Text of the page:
The Test Pyramid

Camila Campos
Jan 13, 2020 · 5 min read

This article is a translation to English. The original version can be read here:

The function of a test pyramid is to delineate the different levels of testing and give you a reference as to the number of tests there should be at each one of these levels.

At the top of the pyramid, we have end-to-end tests (or e2e). Their objective is to imitate the end user’s (whether it be a person, an API, or any other kind of client) behavior on an application.

At the pyramid’s base, we have unit tests, in which we verify the workings of our application’s smallest unit of testable code.

Between these two layers, we have integration tests. Its point is to verify if a set of units behave correctly, on a smaller scale than end-to-end tests.

End-to-end testing

These are tests that simulate a real environment, such as: opening the application in a browser, filling out forms, clicking buttons and eventually verifying if the outcome is what you expected. The difference between this kind of test and what an actual client does is that an end-to-end test usually happens in a controlled environment (instead of production) and the actions are executed by a bot (not a real user). It’s worth remembering that when we mention a “user”, we’re not necessarily talking about someone who will access your page or desktop application — if your software is an API, your user is the consumer of this API. (You can read more about the different types of end-to-end tests in this post by @katrina_tester.)

Robot clicking CAPTCHA’s “I’m not a robot”

Unit tests

Unit tests verify the workings of an application’s smallest unit of testable code, independent of its interactions with other parts of the code.

This unit is generally seen as a public method or a class (when talking about Object-Oriented Programming), but it can also be seen as a set of classes/methods/objects interacting with each other. The discussion of what the size of each test should be is something I’ll leave to another article, but regardless of what your team normally uses, it should always be the smallest testable piece of your system.

Unit test dynamic, using “test doubles” instead of actual collaborators

What’s unique about unit tests is that, even though they’re focused on a small part of the system, they should be independent of the unit’s external collaborators.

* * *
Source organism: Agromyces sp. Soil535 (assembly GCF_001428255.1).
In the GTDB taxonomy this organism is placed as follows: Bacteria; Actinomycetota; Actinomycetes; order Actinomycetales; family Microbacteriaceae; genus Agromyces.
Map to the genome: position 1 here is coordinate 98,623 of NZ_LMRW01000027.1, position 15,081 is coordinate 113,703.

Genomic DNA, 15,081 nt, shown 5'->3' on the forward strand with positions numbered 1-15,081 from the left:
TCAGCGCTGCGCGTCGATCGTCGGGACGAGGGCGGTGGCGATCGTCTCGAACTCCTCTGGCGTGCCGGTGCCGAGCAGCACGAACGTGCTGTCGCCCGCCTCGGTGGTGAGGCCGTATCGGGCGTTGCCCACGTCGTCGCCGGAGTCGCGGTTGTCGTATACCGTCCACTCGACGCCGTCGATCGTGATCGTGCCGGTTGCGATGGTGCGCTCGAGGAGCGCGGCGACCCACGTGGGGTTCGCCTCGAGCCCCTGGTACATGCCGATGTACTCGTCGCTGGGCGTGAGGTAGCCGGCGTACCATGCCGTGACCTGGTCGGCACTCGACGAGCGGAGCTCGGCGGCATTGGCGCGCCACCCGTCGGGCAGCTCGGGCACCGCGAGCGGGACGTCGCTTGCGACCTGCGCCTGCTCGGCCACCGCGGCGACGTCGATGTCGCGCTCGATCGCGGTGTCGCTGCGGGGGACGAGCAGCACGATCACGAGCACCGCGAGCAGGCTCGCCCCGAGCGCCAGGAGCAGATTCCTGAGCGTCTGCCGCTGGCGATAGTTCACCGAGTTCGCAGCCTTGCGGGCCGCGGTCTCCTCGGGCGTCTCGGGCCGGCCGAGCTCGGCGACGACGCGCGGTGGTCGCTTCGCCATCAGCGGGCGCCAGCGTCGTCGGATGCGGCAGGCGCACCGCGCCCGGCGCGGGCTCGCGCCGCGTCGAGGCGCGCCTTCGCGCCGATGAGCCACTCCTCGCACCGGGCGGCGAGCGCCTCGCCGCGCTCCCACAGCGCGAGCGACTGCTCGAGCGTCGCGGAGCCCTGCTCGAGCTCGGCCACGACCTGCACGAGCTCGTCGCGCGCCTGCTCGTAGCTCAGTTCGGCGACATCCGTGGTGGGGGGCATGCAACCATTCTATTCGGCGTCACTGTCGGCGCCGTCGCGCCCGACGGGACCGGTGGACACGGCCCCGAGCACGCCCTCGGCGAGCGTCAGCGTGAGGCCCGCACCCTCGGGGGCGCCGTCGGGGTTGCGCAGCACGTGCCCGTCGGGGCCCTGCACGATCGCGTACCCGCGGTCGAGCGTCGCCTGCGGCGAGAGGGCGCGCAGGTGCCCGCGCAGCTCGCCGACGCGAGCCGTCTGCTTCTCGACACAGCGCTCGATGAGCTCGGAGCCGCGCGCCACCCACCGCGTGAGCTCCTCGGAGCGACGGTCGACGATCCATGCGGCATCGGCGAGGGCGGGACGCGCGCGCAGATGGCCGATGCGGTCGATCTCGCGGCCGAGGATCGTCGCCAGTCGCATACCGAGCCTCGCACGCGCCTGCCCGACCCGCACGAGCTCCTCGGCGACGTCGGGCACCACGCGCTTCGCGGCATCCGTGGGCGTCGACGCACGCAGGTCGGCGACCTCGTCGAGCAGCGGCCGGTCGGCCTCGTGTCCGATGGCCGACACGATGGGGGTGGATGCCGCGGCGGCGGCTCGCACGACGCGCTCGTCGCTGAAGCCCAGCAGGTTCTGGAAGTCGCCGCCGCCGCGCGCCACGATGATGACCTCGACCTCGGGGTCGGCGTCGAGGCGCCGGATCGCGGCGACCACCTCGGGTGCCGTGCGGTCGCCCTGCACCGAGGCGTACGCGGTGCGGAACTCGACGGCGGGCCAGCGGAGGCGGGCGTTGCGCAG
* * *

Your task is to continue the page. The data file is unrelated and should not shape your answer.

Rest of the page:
In order for this to work, we need some “fake” objects which imitate the behavior of the real object (in a way that’s fast and deterministic), which are to be used in place of real collaborators. In fact, it’s not even necessary to have the real collaborator implemented when you’re writing unit tests. Lucas Santos wrote a post (in portuguese) about tests that has a section dedicated entirely to test doubles.

With this, our unit test is independent of any real external agent and can be really small and simple, and therefore fast to execute. Another advantage we have with this is that when unit tests fail, you know exactly where the problem is — no need to look for it!

Another great thing about unit tests is that they can guide the design of your code, especially when employing Test-Driven Development (TDD). Since the test acts as the code’s first user, we write code that is simpler and more cohesive. You can read more about TDD in Creditas’ post Test-Driven Development is Unnecessary!

Integration Tests

The door works perfectly, the lock works perfectly, but the integration of the two sides didn’t work out.

Unit tests are really dandy, really simple, and really fast; yet they aren’t enough.

We might have separately tested two units that will be integrated with each other, using the test doubles mentioned above, and concluded that they both function as desired. Despite this, it’s possible that they don’t work together (google “two unit tests, no integration tests” on Google Images and you’ll see what I’m talking about).

The solution to this problem is integration tests, which test how units work when they’re brought together. Different from end-to-end testing, these are tests that test functionality rather than the entire system (which is what we see with endpoint tests, for example). This implies that integration tests are:

  • More complicated (to write and maintain) and time-consuming than unit tests, since they test an entire functionality (often with data persistence);
  • Much simpler (to write and maintain) and quicker than end-to-end tests, since they only test one functionality at a time, not the whole application.

Returning to the topic of the test pyramid, it’s important to always remember that its bottom is easier to write and quicker to execute, while its top is more difficult and time-consuming.

With this in mind, the pyramid shows us the importance of your code being mostly covered in unit tests, since they’re very fast and much simpler (to write and maintain).

The more complex and time-consuming tests (end-to-end) should have fewer tests (this way, deploys won’t take more than an hour just to run your tests).

Integration tests exist for the scenarios that can’t be covered by end-to-end tests, and for scenarios that unit tests have already covered well (particularly because redundant tests are unnecessary). Following this logic, we have fewer integration tests than unit tests and a great deal less of end-to-end tests than integration tests.

At Creditas, the number of tests one of our systems has compared to the average time that each set of tests takes to run has the following relationship:

That’s all, folks! Now you know what the test pyramid is and what each one of its layers means, and what you should have in mind with regards to it as you construct your test suite :D

Interested in working with us? We’re always looking for people passionate about technology to join our crew! You can check out our openings here.

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